That stands for creating the concept, writing the narrative, design in the asset. So, this is our content creation sequence and it’s incredibly important relative to our ability to be effective for our customer, the sales team. So, this model really is a riff on how you make movies.

So the creating a concept. It really is the key themes and plot points in the story. If we’re running an enablement initiative, what are the key things we’re trying to accomplish? What are the key knowledge points we’re trying to get sales reps to adopt? What are the key behavior changes they need to make?

What are those plot points in the story and what are those high-level strategic things we’re trying to get them to do? The next step is then, we have to write the full and complete script. Communication at its core is a function of words and images. The images usually come better if we know what the words are first.

So, we spend a lot of time creating the script. What are all the words we need? What are all the descriptors? What are all the different types of communications that we need in written form in order to make this enablement initiative work? And then we take that stuff and move it into the delivery mode. Like what are the different containers we’re going to put this content into? How we are going to design those assets? Could be any learning course. Could be a train the trainer deck for sales managers. Could be a how to sell page. Could be a demo, like a pro video. Could be a one-pager. Could be a playbook inside our CRM.

There’s a variety of different packages that that script can go into. One of the things that we we’re doing, and I think this happens in a lot of companies, is you come up with the concept, and a bunch of high-level ideas, and then everybody just runs off and starts designing stuff. And what ends up happening is a lot of those assets can crash into each other or there’s duplication of effort. Or somebody who’s designing an asset really didn’t understand exactly how this needs to be communicated, because their expertise isn’t in that area and they design something that actually doesn’t quite hit the mark. We had this dysfunctional sequence for quite a while, and we’ve managed to correct it by adding in that step of writing the narrative. It really is the key to that highly functioning sequence.

And that brings together our full operating system of moving from project scope, to ownership, to subject matter expertise, to creation, to rollout. Using CND as our vehicle for driving asset creation relative to that enablement effort. And that ultimately leads to the next layer underneath, which is the enablement project implementation flow. When you think about one of those projects going through those five stages, how does the work actually execute relative to enabling the sales organization? And here’s the way we think about that.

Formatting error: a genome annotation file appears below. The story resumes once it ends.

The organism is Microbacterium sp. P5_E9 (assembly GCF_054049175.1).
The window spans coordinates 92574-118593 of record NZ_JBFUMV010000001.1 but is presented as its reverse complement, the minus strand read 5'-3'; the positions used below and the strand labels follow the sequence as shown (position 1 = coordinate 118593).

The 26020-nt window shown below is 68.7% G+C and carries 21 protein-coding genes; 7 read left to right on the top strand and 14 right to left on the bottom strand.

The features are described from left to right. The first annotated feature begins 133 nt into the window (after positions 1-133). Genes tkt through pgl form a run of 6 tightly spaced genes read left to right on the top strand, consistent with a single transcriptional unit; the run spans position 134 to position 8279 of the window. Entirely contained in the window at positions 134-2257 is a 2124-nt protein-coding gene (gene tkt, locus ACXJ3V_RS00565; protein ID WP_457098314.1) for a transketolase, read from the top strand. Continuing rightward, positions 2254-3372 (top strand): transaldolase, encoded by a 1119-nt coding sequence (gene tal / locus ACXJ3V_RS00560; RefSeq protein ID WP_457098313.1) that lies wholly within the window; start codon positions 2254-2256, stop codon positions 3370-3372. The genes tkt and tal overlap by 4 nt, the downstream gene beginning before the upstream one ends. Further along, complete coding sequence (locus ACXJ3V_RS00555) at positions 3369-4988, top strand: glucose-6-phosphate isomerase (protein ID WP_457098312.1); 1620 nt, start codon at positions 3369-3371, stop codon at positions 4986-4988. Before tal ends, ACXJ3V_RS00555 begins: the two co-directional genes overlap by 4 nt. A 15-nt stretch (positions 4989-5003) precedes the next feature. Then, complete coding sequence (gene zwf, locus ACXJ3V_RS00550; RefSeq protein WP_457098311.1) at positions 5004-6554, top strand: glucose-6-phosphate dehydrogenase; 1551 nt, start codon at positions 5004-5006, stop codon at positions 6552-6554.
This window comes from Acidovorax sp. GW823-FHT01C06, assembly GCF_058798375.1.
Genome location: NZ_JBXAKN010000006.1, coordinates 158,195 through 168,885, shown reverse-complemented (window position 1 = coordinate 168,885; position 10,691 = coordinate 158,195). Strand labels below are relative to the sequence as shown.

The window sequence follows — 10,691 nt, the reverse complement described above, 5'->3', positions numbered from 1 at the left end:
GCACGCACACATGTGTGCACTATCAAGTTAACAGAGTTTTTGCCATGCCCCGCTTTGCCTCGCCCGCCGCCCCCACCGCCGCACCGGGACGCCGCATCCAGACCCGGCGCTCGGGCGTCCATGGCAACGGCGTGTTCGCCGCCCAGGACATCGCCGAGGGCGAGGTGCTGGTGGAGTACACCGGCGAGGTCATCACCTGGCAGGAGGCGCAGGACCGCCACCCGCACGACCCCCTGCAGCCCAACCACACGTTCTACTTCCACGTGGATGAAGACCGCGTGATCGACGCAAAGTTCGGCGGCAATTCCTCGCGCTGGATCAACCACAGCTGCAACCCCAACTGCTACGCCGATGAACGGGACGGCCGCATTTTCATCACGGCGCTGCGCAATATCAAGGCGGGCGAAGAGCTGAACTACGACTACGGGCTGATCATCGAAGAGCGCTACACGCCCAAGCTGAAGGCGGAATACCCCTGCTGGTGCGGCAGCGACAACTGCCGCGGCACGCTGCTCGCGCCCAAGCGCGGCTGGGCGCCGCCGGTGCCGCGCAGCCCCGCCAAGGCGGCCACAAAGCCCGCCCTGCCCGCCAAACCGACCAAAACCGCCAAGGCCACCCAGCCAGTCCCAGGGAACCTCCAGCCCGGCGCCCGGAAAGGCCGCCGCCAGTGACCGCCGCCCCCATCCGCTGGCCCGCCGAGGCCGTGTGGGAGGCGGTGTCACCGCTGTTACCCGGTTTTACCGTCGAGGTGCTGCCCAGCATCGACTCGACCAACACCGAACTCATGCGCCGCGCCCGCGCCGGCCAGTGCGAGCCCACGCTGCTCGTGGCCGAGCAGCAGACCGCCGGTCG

We have the enablement project that gets defined. The DRI is assigned. All that stuff is set up. Subject matter experts are lined up and all those things are in place. But we have a flow that occurs, and, in that flow, the first step is trying to understand what type of sales manager enablement requirements we have. We’re not actually creating sales manager enablement at this point, but what role is the sales manager going to play in this enablement effort?

We want to define and understand that upfront. And then we hit pause, if you will, on the sales manager enablement. We know what the requirements are, but we haven’t built it yet, because the next step is we go and we then start all the seller enablement project planning and materials development. What do our sales reps need relative to this enablement effort? What are all the assets we’re going to create? The C, N, D; the concept, narrative, and design. All that’s happening here. But about three quarters to four fifths of the way through in that seller enablement work, we get to a point where we pause and then we look at and say, “Alright, let’s start developing the sales manager enablement materials based on the sales rep enablement materials that we built.”

One of the things that used to happen, which was quite ineffective in our organization, is we used to let sales reps and managers know about enablement at the same time. This happens in a lot of organizations that I’ve talk to. You know, typically the sales manager learns about at the same time, the rep does. The rep rolls up on the manager and says, “Hey, how do we do this new thing?” The sales manager goes, “I don’t know. I just learned about it at the same time you did.”

We’ve worked really hard to avoid that sequence. So, what that means is you need to make sure that the sales manager materials for enablement are developed off of the sales rep enablement materials. And the only way you can build sales manager materials is if you know what sales enablement is going to be.